A Moscow court on Friday found guilty three young members of a feminist punk band who captured global attention by defying the Russian authorities and ridiculing President Vladimir Putin in a church.
Judge Marina Syrova said the three Pussy Riot protest band members had displayed a "clear disrespect toward society" by staging their February 21 "Punk Prayer" performance inside Russia's most important church.
"Tolokonnikova, Alyokhina and Samutsevich committed hooliganism -- in other words, a grave violation of public order," she told the packed court room as the defendants exchanged a few quick glances and shook their heads.
"The court finds them quilty. The court reached this decision based on testimony of the defendants themselves and other evidence."
Nadezhda Tolokonnikova, Maria Alyokhina and Yekaterina Samutsevich -- two of them mothers and none older than 30 -- looked wan as they stood inside a glass cage to hear the outcome of Russia's highest profile trial in years.
Some supporters inside the courtroom bowed their heads as they awaited the sentence for "hooliganism motivated by religious hatred" to be delivered later Friday.
The prosecution is seeking three years of corrective labour in the toughest facility available for first time female offenders.
The judge opened the hearing with dozens of passionate band and Orthodox Church followers being held apart by riot police and Western diplomats jostling with reporters for a spot inside the courtoom.
Witnesses saw several Pussy Riot supporters -- the radical leftist leader Sergei Udaltsov among them -- being taken away into waiting vans by police.
"Let Pussy Riot and all their supporters burn in hell," one church supporter screamed amid the tumult.
The once-unheralded band members have already been held in pre-trial detention for five months despite international protests about their treatment by Putin's team.
The three have asked the faithful to forgive them for causing offence but vigorously defended their view that Russia had made little progress in the 12 years of Putin's domination from the worst of its totalitarian days.
"I do not believe in this court. There is no court. It is an illusion," Tolokonnikova said in reference to Russian judges' propensity to toe the Kremlin line in big cases.
But the 22-year-old stressed that she would never ask Putin for a pardon. "Let him ask you and me for forgiveness instead," she told the opposition Novaya Gazeta paper in an interview published hours before the verdict.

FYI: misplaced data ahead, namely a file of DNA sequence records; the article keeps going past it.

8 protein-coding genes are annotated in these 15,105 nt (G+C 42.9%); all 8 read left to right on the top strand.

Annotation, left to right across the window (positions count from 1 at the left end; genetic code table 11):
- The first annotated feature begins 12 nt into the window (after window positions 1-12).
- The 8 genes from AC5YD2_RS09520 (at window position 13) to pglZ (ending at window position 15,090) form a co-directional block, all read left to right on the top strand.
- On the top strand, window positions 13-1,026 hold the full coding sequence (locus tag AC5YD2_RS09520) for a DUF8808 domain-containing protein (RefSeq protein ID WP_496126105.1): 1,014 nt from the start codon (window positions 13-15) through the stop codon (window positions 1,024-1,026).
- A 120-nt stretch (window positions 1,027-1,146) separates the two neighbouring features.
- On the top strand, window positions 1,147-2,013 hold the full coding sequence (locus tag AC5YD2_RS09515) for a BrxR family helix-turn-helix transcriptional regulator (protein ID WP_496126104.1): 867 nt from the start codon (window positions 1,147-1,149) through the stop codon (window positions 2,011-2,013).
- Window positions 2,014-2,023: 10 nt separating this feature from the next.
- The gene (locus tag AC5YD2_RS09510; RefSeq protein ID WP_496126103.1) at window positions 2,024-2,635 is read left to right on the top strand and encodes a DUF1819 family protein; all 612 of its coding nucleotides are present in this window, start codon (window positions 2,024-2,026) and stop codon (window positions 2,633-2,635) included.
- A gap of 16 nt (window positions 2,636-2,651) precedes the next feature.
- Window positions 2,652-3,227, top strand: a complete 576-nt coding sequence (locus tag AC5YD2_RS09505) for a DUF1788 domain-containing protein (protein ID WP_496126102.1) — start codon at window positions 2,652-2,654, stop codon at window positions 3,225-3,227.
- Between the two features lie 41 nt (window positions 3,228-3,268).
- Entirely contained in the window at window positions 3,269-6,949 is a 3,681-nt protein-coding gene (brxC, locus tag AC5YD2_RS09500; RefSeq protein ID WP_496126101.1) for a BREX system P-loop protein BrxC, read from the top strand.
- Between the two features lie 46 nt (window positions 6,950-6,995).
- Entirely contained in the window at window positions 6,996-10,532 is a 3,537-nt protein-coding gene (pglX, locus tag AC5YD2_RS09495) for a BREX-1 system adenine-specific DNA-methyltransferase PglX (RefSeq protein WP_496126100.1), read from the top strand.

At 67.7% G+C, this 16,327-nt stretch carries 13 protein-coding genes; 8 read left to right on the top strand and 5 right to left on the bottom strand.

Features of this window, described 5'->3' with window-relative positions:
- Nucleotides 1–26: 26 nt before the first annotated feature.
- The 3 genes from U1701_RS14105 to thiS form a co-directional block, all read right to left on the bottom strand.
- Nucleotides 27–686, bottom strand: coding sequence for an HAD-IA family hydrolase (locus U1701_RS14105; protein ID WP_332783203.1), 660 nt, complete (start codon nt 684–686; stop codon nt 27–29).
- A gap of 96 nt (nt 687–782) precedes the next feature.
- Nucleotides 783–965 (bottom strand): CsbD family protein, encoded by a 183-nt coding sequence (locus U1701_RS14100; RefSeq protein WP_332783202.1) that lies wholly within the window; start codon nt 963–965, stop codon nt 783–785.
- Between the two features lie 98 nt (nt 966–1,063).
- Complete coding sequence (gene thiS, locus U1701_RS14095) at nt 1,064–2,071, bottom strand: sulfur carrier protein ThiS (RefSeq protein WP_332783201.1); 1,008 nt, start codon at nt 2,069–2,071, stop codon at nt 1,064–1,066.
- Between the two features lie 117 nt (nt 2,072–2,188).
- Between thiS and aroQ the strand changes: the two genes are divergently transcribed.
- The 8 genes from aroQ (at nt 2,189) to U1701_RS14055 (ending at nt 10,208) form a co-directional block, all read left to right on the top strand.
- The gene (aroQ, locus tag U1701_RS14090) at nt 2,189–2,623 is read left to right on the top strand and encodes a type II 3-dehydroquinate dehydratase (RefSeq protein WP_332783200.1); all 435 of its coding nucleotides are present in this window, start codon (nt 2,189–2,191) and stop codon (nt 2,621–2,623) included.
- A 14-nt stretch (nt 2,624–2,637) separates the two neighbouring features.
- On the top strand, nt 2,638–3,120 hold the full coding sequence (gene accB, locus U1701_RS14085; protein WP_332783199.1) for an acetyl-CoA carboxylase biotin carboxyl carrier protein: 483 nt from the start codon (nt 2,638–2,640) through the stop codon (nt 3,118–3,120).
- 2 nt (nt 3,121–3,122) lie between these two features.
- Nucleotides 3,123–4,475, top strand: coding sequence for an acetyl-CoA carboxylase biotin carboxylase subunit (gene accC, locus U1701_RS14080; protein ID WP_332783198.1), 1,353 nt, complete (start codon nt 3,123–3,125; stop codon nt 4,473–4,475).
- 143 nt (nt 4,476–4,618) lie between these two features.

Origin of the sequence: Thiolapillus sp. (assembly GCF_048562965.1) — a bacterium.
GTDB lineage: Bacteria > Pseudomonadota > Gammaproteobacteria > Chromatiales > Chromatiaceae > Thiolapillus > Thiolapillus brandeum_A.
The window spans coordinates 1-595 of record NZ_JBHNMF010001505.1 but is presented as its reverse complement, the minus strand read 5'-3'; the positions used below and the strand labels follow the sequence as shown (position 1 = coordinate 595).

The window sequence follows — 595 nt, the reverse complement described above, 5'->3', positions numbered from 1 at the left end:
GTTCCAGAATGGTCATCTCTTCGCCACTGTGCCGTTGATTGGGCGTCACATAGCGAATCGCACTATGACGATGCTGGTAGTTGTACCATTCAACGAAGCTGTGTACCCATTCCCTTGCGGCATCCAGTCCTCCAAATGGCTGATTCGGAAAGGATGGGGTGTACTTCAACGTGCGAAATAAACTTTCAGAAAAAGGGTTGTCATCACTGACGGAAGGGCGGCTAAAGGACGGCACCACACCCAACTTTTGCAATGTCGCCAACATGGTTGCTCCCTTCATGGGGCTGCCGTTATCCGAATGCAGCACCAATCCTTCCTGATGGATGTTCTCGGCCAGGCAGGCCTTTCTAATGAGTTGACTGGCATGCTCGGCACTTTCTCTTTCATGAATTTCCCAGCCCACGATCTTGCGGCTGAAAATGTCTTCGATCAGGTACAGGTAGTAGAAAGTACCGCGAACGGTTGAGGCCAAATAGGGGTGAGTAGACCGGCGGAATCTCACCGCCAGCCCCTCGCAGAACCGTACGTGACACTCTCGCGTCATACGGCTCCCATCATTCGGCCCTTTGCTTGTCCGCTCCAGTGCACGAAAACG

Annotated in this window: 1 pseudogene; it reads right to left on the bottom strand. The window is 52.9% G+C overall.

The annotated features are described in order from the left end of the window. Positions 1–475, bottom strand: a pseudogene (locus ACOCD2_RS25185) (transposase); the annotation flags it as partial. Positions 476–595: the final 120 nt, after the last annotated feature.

The conviction was issued as Pussy Riot release rallies began to be staged from Sydney to New York and a growing list of celebrities joined in a campaign directed against Putin's crackdown on dissent.
Amnesty International members rallied outside the Russian embassy in Brussels while some wore the band's trademark balaclavas and demanded "an end to the inquisition" as they gathered in Paris at the Pompidou Centre.
The band mates had pulled on knitted masks and stripped down to short fluorescent dresses near the altar of Moscow's biggest cathedral on February 21 before belting out a raucous chorus calling on the Virgin Mary to "drive out Putin".
The verdict is being delivered in the same week that Putin marks the first 100 days of a third Kremlin term he has already used to slap new fines and restrictions on protests and political organisations with foreign sources of income.
Yet the moves -- all stemming from Putin's charge that Washington was funding the historic protests against his return to the Kremlin last winter -- appear to be backfiring.
A poll published on the front page of the Vedomosti business daily on Friday showed Putin's approval rating slipping to a post-election low of 48 percent -- a notable slide from the 60 percent he enjoyed around his May inauguration.
The former KGB agent's return to a Kremlin post he used to centralise power in 2000-2008 has been repeatedly punctuated by tense diplomatic exchanges with Western governments fearful about the future of free expression in Russia.
The US State Department has already angered Moscow by voicing formal concern about the "politically motivated prosecution of the Russian opposition".
A poll conducted by the respected private Levada Centre shows opinion has shifted firmly in the singers' favour after the public initially backed a full seven-year sentence applicable to the crime.